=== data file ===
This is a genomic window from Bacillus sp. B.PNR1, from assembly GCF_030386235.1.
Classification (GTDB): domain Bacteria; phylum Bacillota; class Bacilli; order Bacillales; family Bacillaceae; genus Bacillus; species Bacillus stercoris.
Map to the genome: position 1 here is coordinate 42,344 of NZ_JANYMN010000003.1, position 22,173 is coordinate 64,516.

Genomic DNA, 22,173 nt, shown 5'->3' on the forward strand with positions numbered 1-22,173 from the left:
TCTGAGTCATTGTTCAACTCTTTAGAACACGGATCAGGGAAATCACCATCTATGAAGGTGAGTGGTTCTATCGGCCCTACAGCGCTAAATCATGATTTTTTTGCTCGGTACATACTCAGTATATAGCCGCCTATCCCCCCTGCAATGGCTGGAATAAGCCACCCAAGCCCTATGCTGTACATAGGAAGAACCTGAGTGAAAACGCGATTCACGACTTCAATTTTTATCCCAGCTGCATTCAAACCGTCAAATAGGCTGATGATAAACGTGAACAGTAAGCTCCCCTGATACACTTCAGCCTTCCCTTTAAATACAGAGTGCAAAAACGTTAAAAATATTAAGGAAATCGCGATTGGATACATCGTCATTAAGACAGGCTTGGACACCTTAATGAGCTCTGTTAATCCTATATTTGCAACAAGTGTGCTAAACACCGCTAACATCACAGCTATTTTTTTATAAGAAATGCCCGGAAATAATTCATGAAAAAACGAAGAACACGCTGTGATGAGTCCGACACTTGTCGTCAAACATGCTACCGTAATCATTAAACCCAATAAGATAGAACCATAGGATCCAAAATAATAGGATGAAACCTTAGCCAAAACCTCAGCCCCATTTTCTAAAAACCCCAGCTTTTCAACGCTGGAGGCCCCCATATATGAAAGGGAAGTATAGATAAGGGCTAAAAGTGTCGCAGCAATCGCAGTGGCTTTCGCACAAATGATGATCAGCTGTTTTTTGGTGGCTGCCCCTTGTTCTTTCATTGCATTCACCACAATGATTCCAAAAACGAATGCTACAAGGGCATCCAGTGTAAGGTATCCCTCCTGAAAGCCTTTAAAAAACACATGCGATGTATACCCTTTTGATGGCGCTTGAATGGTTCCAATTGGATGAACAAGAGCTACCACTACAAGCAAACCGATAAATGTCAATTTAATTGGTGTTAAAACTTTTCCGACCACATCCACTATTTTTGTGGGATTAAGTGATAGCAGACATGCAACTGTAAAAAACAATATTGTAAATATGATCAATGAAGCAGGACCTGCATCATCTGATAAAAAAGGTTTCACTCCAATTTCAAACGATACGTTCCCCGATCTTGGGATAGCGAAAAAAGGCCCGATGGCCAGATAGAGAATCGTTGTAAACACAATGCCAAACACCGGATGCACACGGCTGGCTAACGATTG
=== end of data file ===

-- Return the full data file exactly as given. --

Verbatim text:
This is a genomic window from Bacillus sp. B.PNR1, from assembly GCF_030386235.1.
Classification (GTDB): domain Bacteria; phylum Bacillota; class Bacilli; order Bacillales; family Bacillaceae; genus Bacillus; species Bacillus stercoris.
Map to the genome: position 1 here is coordinate 42,344 of NZ_JANYMN010000003.1, position 22,173 is coordinate 64,516.

Genomic DNA, 22,173 nt, shown 5'->3' on the forward strand with positions numbered 1-22,173 from the left:
TCTGAGTCATTGTTCAACTCTTTAGAACACGGATCAGGGAAATCACCATCTATGAAGGTGAGTGGTTCTATCGGCCCTACAGCGCTAAATCATGATTTTTTTGCTCGGTACATACTCAGTATATAGCCGCCTATCCCCCCTGCAATGGCTGGAATAAGCCACCCAAGCCCTATGCTGTACATAGGAAGAACCTGAGTGAAAACGCGATTCACGACTTCAATTTTTATCCCAGCTGCATTCAAACCGTCAAATAGGCTGATGATAAACGTGAACAGTAAGCTCCCCTGATACACTTCAGCCTTCCCTTTAAATACAGAGTGCAAAAACGTTAAAAATATTAAGGAAATCGCGATTGGATACATCGTCATTAAGACAGGCTTGGACACCTTAATGAGCTCTGTTAATCCTATATTTGCAACAAGTGTGCTAAACACCGCTAACATCACAGCTATTTTTTTATAAGAAATGCCCGGAAATAATTCATGAAAAAACGAAGAACACGCTGTGATGAGTCCGACACTTGTCGTCAAACATGCTACCGTAATCATTAAACCCAATAAGATAGAACCATAGGATCCAAAATAATAGGATGAAACCTTAGCCAAAACCTCAGCCCCATTTTCTAAAAACCCCAGCTTTTCAACGCTGGAGGCCCCCATATATGAAAGGGAAGTATAGATAAGGGCTAAAAGTGTCGCAGCAATCGCAGTGGCTTTCGCACAAATGATGATCAGCTGTTTTTTGGTGGCTGCCCCTTGTTCTTTCATTGCATTCACCACAATGATTCCAAAAACGAATGCTACAAGGGCATCCAGTGTAAGGTATCCCTCCTGAAAGCCTTTAAAAAACACATGCGATGTATACCCTTTTGATGGCGCTTGAATGGTTCCAATTGGATGAACAAGAGCTACCACTACAAGCAAACCGATAAATGTCAATTTAATTGGTGTTAAAACTTTTCCGACCACATCCACTATTTTTGTGGGATTAAGTGATAGCAGACATGCAACTGTAAAAAACAATATTGTAAATATGATCAATGAAGCAGGACCTGCATCATCTGATAAAAAAGGTTTCACTCCAATTTCAAACGATACGTTCCCCGATCTTGGGATAGCGAAAAAAGGCCCGATGGCCAGATAGAGAATCGTTGTAAACACAATGCCAAACACCGGATGCACACGGCTGGCTAACGATTG